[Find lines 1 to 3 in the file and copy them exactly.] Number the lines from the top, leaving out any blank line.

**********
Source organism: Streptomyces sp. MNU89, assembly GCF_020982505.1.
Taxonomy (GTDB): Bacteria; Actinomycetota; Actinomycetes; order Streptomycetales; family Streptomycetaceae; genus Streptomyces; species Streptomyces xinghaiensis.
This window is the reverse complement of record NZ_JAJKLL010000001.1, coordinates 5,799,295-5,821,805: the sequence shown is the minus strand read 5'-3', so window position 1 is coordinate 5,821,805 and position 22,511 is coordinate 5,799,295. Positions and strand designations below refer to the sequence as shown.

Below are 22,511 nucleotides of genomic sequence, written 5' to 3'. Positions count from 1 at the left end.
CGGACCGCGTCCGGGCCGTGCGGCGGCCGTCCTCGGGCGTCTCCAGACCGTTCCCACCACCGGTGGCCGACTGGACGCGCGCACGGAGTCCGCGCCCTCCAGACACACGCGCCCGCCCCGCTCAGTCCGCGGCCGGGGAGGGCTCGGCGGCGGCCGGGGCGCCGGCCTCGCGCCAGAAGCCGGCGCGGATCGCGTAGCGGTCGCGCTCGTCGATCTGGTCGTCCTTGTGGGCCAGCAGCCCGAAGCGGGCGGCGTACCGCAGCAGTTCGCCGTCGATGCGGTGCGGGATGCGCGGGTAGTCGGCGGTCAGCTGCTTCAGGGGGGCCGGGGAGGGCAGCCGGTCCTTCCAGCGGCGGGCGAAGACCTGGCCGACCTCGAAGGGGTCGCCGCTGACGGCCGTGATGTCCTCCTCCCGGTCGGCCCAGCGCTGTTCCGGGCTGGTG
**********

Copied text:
Source organism: Streptomyces sp. MNU89, assembly GCF_020982505.1.
Taxonomy (GTDB): Bacteria; Actinomycetota; Actinomycetes; order Streptomycetales; family Streptomycetaceae; genus Streptomyces; species Streptomyces xinghaiensis.
This window is the reverse complement of record NZ_JAJKLL010000001.1, coordinates 5,799,295-5,821,805: the sequence shown is the minus strand read 5'-3', so window position 1 is coordinate 5,821,805 and position 22,511 is coordinate 5,799,295. Positions and strand designations below refer to the sequence as shown.